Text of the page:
At one point, long before he began this search, the warrior believed he was one of few people willing and capable of drawing his sword to fight off the dark and angry foes. Acting mostly alone, he used his point to do damage and power-over people, standing strong and loud in the battlefields of his life, wondering why no one ever came to support him in his quest. He destroyed almost everything he wanted to stand-up for.

His own rage was preceded by a long and quiet self-imprisonment, during which time his only weapon, his deep “wanting,” was turned against himself. Living in a self-fulfilling prophecy of helplessness and hopeless collapse, he was a soul without purpose, destined for failure. It is to this place the Warrior returns now and again, the place from which he first grew and one day will leave to those who are at the beginning of their journey.

These experiences have given the Warrior strength, conviction and trust, to climb up and out of the abyss, and to finally crash through the glass ceiling, into the place he’s envisioned all along. This is the place he’s always known, the place worthy of his lifelong warrior’s stance.

Paulo Coelho is a light warrior whose stories relate many of his own journeys, inexorably linking the inner and outer terrain. I find his stories both intriguing and somehow comforting as he is always reaching beyond his known world into new and different frontiers. Tens of thousands of miles and usually continents away, his journeys bring me close to a group of souls I feel I’ve known for aeons. Each of his books not only feels very real to me–whether he writes of men or women, via fiction or non-fiction; they are all quite personal.

This in itself, is incredibly captivating, and certainly why his stories are translated into 71 different languages, selling over 100 million copies.

From his beginning with the “Alchemist,” to his more recent publishing of “The Aleph,” Coelho’s characters–which no matter how obvious or obscure, I see as reflections and vignettes of his own life–are consummate warriors: both arrogant and humble, curious and complacent, fearless and afraid.

After reading through “Warrior of the Light: A Manual” for the second time, I now pick it up a couple of times a week, randomly thumbing through to find a pertinent verse. They are all pertinent, and as this next verse implies, hold a quality of humility and receptivity.

Coelho speaks from the heart every time.

The Warrior of the Light views life with tenderness and determination.

He stands before a mystery, whose solution he will one day find. Every so often, he says to himself: “This life is absolutely insane.”

He is right. In surrendering to the miracle of the everyday, he notices that he cannot always foresee the consequences of his actions. Sometimes he acts without even knowing that he is doing so, he saves someone without even knowing he is saving them, he suffers without even knowing why he is sad.

Yes, life is insane. But the great wisdom of the Warrior lies in choosing his insanity wisely.” An excerpt from Paulo Coelho’s “Warrior of the Light: A Manual.”

Purchase Paulo Coelho’s book.

Faery Singers

Singer of Initiation

Last night I was awakened in the wee hours, most likely by the wee people!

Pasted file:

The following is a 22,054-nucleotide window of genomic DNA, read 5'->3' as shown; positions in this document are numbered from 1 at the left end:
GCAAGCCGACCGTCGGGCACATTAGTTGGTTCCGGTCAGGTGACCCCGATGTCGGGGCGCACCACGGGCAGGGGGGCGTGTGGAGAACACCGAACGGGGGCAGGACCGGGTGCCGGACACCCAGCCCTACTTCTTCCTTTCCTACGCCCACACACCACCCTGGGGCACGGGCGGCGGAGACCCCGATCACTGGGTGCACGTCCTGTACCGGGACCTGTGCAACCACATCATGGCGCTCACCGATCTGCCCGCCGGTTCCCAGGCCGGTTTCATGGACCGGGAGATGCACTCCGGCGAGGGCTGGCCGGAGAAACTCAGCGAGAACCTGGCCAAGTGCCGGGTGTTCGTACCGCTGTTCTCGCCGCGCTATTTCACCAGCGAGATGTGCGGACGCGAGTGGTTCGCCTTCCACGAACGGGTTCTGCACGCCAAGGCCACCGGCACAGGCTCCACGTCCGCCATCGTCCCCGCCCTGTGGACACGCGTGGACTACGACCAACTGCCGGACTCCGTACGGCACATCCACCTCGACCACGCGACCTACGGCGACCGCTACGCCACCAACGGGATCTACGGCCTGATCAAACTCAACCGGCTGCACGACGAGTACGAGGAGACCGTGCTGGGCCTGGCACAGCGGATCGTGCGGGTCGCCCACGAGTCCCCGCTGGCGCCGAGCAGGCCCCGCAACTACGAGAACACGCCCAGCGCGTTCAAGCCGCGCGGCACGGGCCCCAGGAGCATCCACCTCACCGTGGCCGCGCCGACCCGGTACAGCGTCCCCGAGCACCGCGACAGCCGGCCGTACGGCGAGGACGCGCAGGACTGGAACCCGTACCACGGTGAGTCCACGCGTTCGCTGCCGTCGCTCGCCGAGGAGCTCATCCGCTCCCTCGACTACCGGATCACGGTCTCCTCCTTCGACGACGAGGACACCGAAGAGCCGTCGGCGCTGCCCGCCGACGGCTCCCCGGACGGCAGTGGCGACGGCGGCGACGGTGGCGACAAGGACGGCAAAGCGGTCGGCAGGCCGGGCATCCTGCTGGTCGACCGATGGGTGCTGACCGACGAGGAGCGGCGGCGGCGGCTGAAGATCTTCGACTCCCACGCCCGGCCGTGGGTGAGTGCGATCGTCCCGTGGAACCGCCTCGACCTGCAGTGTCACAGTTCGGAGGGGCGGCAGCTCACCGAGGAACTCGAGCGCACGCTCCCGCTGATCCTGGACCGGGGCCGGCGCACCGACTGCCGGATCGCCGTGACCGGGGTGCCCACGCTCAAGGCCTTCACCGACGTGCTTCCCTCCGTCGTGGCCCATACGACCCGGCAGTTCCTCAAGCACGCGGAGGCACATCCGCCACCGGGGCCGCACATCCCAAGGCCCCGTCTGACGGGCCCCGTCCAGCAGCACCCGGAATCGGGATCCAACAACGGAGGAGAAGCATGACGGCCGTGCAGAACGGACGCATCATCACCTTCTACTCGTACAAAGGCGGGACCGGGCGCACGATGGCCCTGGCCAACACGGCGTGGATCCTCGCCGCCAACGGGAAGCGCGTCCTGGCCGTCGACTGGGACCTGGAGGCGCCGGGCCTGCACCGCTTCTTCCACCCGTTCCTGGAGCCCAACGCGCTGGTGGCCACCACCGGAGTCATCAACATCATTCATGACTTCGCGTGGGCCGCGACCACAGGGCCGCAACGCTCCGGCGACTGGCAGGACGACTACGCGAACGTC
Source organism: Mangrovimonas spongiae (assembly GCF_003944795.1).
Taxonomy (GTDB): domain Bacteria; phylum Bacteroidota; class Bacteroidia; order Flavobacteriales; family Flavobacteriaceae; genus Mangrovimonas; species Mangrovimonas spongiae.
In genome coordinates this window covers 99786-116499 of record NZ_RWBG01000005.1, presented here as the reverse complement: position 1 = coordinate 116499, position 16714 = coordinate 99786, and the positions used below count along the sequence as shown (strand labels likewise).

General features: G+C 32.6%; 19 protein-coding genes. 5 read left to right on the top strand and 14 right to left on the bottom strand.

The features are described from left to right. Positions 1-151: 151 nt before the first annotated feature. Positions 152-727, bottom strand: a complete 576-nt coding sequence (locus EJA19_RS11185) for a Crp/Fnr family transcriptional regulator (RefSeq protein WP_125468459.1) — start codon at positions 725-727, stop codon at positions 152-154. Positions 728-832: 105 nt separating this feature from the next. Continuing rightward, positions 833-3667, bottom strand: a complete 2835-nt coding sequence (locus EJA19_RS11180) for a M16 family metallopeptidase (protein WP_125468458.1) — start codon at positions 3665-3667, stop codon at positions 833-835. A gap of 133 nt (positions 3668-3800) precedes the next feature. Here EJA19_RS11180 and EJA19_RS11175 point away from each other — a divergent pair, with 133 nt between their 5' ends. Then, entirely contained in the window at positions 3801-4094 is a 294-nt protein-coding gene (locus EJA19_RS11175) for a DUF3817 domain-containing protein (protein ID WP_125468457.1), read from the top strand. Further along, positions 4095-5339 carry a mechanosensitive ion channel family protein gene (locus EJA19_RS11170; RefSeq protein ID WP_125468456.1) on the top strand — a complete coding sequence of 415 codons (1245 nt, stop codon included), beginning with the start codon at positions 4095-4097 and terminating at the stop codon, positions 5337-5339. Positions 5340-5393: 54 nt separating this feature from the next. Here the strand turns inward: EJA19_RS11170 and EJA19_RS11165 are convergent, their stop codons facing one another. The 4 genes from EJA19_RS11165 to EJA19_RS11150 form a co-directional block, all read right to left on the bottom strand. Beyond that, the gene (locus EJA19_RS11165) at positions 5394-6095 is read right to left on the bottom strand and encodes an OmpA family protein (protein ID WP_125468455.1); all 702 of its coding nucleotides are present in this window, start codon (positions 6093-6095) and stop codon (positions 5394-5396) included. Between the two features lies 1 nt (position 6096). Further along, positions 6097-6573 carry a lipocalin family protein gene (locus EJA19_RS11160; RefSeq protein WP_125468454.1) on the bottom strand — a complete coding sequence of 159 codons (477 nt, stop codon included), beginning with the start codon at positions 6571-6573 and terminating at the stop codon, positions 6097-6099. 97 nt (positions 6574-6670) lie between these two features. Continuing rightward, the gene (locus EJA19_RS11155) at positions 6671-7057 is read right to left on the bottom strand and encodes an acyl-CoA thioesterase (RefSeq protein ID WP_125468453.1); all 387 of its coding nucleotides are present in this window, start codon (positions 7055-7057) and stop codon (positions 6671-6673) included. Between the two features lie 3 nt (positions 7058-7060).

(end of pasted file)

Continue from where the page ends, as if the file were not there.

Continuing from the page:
As I lay there trying to find some physical comfort in an otherwise rather twitchy hour, I closed my eyes, looking behind the veils to breathe and practice opening my inner eye.

It’s not a new practice, it’s just that last night something different sort of, well…happened. Sometimes I see a lot of orange, other times it appears to be outlines of people and their faces, and frequently I see the Blue Pearl.

Not so last night. And even though I’ve seen this particular phenomenon before, I’ve never heard the singing that accompanied the visual brilliance. Last night was a first for that.

So many bright little lights, swirling wisps of pink, white and golden light, in all shapes and sizes–moving this way, dancing that way. I looked and looked, and at one point one of the faeries transmitted this to me:

We are the Singers! 

Unity, Ekstasis, Guardian of the Gate

If it hadn’t been so late, no, I mean so early…if it hadn’t been dark and if I’d wanted to come out of that brilliant space, I might have consulted Brian Froud’s, “The Faeries’ Oracle.”  I knew there was a section on the Singers of the Realms.

According to The Faeries’ Oracle, the Singers have many names: angels, devas, gods, dakinis…I can think of a few more too.

Faery Singer of Intuition

“And they sing the song of the underlying universe,” according to their Oracle anyway.

I have to say, this felt so true last night when I was beyond those veils, inside myself, in my inner world. It felt as if they were knitting me together in some way.

But that’s just me, I always feel like I’m being dismantled and taped back together, especially in the wee hours of the night. It’s an inner journey, personal transformation kind of thing; a shamanistic initiation of sorts in which one is shunned, dismembered and near death. Luckily for us, me in this instance, when the Faeries are the root of it, it can be a wondrous, even charming journey. Although when the Challengers are out in force, it’s a very shadowy experience, indeed.

You see, there are five different Faery clans: The Singers, The Sidhe, Faery Guides & Guardians, The Help-Line Troupe and The Faery Challengers. They all have different types of jobs and various vibrations, and depending on what kind of help our Earth and we humans might need will determine what clan makes its way into the land of potentially “seen.”

Yes, I did say potentially. Not everyone sees them, though I’m pretty sure everyone senses them on some level. If you don’t sense them, I think you just don’t know you do, or maybe you’re really dense! I don’t know, you’ll have to reflect on that for yourself.

I’ll bet the Faeries can help you with that!

The Faeries have a lot to say right now, and in this particular time on Earth we had better listen. FYI, I’m sure you can get a more intellectual book about Faery and study a much more intense vein of Faery wisdom, but it might not be as much fun.

G. Hobyah a Faery Challenger